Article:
Agriculture was once the backbone of the the nation’s economy accounting for about 63 percent of the nation’s Gross Domestic Product (GDP) and accounting for about 70percent of active labour for Nigerians.
With the inauguration of President Muhammadu Buhari’s administration on May 29, 2015, farmers and many Nigerians were optimistic that the agricultural sector would experience the much awaited change expected to transform and place the sector in its former glory especially in the face of dwindling crude oil prices.
Agriculture under the previous administration of former President Goodluck Jonathan witnessed tremendous transformation and was one sector experts scored his government high.
The sector witnessed especially several innovations introduced by the former Minister of Agriculture and Rural Development, and current President of the African Development Bank (AfDB), Dr. Akinwumi Adesina which earned Nigeria applause from both local and international observers.
The feat recorded by the former administration was also acknowledged by both President Buhari and the current Minister of Agriculture Chief Audu Ogbeh whom at various fora did not hesitate to applaud the achievements and even assured that there will be no policy somersault in the new dispensation..
At a meeting President Buhari held with permanent secretaries in the agriculture and water resources ministries in Abuja, he reiterated that there would be no change to the agricultural policies already going on.and particularly pointed out the Growth Enhancement Support Scheme (GESS) which he applauded as a good initiative.
“There will be no policy change, the GESS is the most effective, transparent and accountable way of ensuring farm inputs get directly to the farmer without intermediaries and without all the various corrosive behaviour that used to tempt the process. So, we are on course with the project and we have the support of all the states.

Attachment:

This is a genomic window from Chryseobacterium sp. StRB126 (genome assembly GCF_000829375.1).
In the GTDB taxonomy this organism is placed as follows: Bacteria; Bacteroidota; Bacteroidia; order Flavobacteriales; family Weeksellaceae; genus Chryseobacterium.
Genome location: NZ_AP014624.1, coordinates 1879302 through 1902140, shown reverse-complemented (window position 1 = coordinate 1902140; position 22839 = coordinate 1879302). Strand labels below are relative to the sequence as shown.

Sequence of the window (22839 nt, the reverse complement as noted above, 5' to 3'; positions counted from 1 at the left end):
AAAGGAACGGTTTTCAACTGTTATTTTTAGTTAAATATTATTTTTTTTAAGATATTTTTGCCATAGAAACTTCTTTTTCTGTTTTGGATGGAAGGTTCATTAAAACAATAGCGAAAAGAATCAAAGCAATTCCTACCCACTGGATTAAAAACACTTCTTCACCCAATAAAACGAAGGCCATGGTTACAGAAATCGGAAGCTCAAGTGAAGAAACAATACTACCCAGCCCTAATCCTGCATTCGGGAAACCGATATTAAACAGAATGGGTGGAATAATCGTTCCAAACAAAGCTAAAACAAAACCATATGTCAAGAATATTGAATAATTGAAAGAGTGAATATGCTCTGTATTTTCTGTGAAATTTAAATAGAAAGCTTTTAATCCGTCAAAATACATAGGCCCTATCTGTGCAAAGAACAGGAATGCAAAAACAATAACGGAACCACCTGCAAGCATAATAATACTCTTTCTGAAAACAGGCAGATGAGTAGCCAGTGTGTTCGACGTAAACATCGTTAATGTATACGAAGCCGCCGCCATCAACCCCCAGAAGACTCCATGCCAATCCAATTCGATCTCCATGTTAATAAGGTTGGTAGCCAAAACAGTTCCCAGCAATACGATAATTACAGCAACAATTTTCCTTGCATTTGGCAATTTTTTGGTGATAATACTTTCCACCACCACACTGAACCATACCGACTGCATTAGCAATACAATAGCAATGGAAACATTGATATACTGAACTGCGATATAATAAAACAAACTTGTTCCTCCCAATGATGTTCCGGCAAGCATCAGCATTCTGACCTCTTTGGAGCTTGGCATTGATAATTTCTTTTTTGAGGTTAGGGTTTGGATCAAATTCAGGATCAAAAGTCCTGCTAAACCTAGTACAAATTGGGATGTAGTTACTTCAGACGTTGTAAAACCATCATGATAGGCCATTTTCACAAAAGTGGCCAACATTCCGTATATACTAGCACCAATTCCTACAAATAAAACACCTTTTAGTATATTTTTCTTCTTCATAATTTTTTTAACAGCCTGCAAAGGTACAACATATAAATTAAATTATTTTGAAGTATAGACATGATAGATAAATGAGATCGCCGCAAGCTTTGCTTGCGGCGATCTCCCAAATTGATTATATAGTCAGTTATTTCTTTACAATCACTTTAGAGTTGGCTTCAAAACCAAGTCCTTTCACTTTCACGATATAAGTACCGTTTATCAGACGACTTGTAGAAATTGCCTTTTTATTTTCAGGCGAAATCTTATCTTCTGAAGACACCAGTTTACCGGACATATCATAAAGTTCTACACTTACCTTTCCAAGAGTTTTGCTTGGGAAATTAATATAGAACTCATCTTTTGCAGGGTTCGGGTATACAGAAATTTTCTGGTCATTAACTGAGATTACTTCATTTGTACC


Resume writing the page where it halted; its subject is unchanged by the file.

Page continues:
“So it is a continuum, we did not envisage much change in terms of policy, but ensuring that those things that work, work , and correcting those things that are not working very well to ensure that we derive maximum efficiency from our efforts,” he added.
He also promised that his administration would evolve and implement policies that would help Nigeria become self-sufficient in food production because continued importation of food could expose the country to more external shocks.
“We developed a mono-product economy and lost opportunities to diversify in the past. We have great potential for agriculture and solid minerals; we are now determined to exploit them to the fullest”, he once said.
With this, the President also took a step in the right direction and officially launched the N40 billion Anchor Borrowers Programme (ABP) and the commencement of the dry season farming organised by the Central Bank of Nigeria (CBN) for rice farmers across the country.
However, stakeholders and some Nigerians still have expressed dissatisfaction with the government in staying true to its words
According to a representative of Nigerians Against Genetically Modified Organisms (GMO) Arc Gbadegbo Rhodes- Vivour, “the allocation the agriculture ministry received is the lowest compared to other sectors. One is tempted to a ask if government is really sincere about repositioning the agriculture sector”.
An executive of the Agro Allied Association who spoke on anonymity said they were yet to feel any impact in that area. “It is more of political talk than action. There is really nothing on ground.”
The last one year also saw an increase in prices of staple food commodities especially rice. For example, before now, a bag of rice sold between 10 to 12 thousand Naira. But it has risen to about 15 thousand Naira.
The Minister of Agriculture had also earlier in the year outlined several plans of this administration which includes making Nigeria self-sufficient in rice production in three years, producing one million trees of Ogbono in 2016 and planting two million cashew trees over a three-year period with the nurseries starting January 2016, growing jute bark industry which will employ close to 10,000 Nigerians and provide grazing up the North for our cattle rearers.